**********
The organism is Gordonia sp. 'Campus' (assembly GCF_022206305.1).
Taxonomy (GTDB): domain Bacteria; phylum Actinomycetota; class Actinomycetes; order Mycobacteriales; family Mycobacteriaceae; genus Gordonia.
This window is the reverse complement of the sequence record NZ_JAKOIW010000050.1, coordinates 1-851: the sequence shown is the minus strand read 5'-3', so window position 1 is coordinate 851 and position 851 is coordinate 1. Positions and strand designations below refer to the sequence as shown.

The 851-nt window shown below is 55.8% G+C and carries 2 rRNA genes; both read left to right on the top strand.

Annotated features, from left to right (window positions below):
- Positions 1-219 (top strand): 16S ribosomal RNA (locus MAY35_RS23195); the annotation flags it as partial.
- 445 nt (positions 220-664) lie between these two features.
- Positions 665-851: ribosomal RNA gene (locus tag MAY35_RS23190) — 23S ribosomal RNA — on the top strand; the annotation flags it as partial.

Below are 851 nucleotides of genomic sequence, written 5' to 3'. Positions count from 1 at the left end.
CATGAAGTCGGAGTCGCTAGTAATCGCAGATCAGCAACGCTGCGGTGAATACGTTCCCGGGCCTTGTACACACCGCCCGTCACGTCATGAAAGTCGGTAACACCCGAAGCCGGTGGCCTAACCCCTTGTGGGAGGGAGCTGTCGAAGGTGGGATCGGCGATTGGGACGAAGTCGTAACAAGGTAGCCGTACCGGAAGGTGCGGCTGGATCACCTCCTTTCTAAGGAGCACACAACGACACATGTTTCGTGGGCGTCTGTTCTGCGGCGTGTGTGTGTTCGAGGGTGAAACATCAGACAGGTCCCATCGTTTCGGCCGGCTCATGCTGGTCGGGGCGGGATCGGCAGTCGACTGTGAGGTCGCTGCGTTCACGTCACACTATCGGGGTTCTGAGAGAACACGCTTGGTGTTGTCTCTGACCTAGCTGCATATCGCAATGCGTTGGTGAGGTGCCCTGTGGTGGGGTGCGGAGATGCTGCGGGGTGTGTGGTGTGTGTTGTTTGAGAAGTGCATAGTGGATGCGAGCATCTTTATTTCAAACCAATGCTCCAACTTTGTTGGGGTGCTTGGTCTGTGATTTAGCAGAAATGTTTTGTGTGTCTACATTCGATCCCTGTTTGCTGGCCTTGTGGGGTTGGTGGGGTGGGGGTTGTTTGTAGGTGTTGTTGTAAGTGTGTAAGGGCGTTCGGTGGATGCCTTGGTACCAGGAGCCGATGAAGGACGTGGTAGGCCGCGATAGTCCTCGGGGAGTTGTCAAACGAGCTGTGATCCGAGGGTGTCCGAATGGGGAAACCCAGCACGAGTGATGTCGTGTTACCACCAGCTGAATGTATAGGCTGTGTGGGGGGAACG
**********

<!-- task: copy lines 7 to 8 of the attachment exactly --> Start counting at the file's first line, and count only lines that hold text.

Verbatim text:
- 445 nt (positions 220-664) lie between these two features.
- Positions 665-851: ribosomal RNA gene (locus tag MAY35_RS23190) — 23S ribosomal RNA — on the top strand; the annotation flags it as partial.